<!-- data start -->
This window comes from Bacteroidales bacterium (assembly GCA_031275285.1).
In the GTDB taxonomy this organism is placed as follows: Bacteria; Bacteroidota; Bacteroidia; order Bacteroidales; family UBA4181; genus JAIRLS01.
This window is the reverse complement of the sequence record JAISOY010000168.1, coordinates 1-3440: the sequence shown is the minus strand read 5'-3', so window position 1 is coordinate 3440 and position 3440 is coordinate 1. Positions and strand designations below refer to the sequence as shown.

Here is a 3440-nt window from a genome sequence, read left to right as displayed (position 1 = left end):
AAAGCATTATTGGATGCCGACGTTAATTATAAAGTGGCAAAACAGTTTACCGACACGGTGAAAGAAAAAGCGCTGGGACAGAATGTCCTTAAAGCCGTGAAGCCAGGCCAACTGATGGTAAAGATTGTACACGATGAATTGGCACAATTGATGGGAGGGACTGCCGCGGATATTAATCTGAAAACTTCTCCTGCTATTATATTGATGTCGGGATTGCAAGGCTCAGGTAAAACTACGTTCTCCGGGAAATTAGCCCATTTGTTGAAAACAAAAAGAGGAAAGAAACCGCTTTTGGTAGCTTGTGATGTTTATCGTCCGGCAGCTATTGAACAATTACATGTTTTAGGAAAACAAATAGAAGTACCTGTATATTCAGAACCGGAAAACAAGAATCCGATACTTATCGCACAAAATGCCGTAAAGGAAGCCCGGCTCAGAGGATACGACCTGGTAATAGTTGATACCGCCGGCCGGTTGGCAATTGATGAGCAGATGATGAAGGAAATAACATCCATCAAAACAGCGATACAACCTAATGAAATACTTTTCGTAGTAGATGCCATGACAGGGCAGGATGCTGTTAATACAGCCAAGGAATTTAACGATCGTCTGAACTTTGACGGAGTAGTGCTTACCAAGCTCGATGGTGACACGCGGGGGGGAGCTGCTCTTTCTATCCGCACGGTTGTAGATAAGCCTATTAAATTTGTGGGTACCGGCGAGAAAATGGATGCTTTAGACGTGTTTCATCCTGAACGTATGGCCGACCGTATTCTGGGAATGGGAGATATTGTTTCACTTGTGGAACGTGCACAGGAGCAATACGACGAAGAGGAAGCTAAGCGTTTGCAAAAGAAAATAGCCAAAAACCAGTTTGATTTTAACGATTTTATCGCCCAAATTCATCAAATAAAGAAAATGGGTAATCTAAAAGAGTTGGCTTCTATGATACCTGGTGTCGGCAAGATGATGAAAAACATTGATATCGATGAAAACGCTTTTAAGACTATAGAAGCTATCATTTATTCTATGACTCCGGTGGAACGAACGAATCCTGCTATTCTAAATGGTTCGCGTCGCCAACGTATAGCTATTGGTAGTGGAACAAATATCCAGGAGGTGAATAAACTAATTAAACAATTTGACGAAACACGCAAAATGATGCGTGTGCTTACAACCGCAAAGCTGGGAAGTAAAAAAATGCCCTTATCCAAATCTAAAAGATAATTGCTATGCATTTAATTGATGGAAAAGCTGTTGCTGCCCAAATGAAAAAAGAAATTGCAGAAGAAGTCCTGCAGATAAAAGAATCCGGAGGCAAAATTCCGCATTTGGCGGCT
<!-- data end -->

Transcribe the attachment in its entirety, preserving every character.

This window comes from Bacteroidales bacterium (assembly GCA_031275285.1).
In the GTDB taxonomy this organism is placed as follows: Bacteria; Bacteroidota; Bacteroidia; order Bacteroidales; family UBA4181; genus JAIRLS01.
This window is the reverse complement of the sequence record JAISOY010000168.1, coordinates 1-3440: the sequence shown is the minus strand read 5'-3', so window position 1 is coordinate 3440 and position 3440 is coordinate 1. Positions and strand designations below refer to the sequence as shown.

Here is a 3440-nt window from a genome sequence, read left to right as displayed (position 1 = left end):
AAAGCATTATTGGATGCCGACGTTAATTATAAAGTGGCAAAACAGTTTACCGACACGGTGAAAGAAAAAGCGCTGGGACAGAATGTCCTTAAAGCCGTGAAGCCAGGCCAACTGATGGTAAAGATTGTACACGATGAATTGGCACAATTGATGGGAGGGACTGCCGCGGATATTAATCTGAAAACTTCTCCTGCTATTATATTGATGTCGGGATTGCAAGGCTCAGGTAAAACTACGTTCTCCGGGAAATTAGCCCATTTGTTGAAAACAAAAAGAGGAAAGAAACCGCTTTTGGTAGCTTGTGATGTTTATCGTCCGGCAGCTATTGAACAATTACATGTTTTAGGAAAACAAATAGAAGTACCTGTATATTCAGAACCGGAAAACAAGAATCCGATACTTATCGCACAAAATGCCGTAAAGGAAGCCCGGCTCAGAGGATACGACCTGGTAATAGTTGATACCGCCGGCCGGTTGGCAATTGATGAGCAGATGATGAAGGAAATAACATCCATCAAAACAGCGATACAACCTAATGAAATACTTTTCGTAGTAGATGCCATGACAGGGCAGGATGCTGTTAATACAGCCAAGGAATTTAACGATCGTCTGAACTTTGACGGAGTAGTGCTTACCAAGCTCGATGGTGACACGCGGGGGGGAGCTGCTCTTTCTATCCGCACGGTTGTAGATAAGCCTATTAAATTTGTGGGTACCGGCGAGAAAATGGATGCTTTAGACGTGTTTCATCCTGAACGTATGGCCGACCGTATTCTGGGAATGGGAGATATTGTTTCACTTGTGGAACGTGCACAGGAGCAATACGACGAAGAGGAAGCTAAGCGTTTGCAAAAGAAAATAGCCAAAAACCAGTTTGATTTTAACGATTTTATCGCCCAAATTCATCAAATAAAGAAAATGGGTAATCTAAAAGAGTTGGCTTCTATGATACCTGGTGTCGGCAAGATGATGAAAAACATTGATATCGATGAAAACGCTTTTAAGACTATAGAAGCTATCATTTATTCTATGACTCCGGTGGAACGAACGAATCCTGCTATTCTAAATGGTTCGCGTCGCCAACGTATAGCTATTGGTAGTGGAACAAATATCCAGGAGGTGAATAAACTAATTAAACAATTTGACGAAACACGCAAAATGATGCGTGTGCTTACAACCGCAAAGCTGGGAAGTAAAAAAATGCCCTTATCCAAATCTAAAAGATAATTGCTATGCATTTAATTGATGGAAAAGCTGTTGCTGCCCAAATGAAAAAAGAAATTGCAGAAGAAGTCCTGCAGATAAAAGAATCCGGAGGCAAAATTCCGCATTTGGCGGCT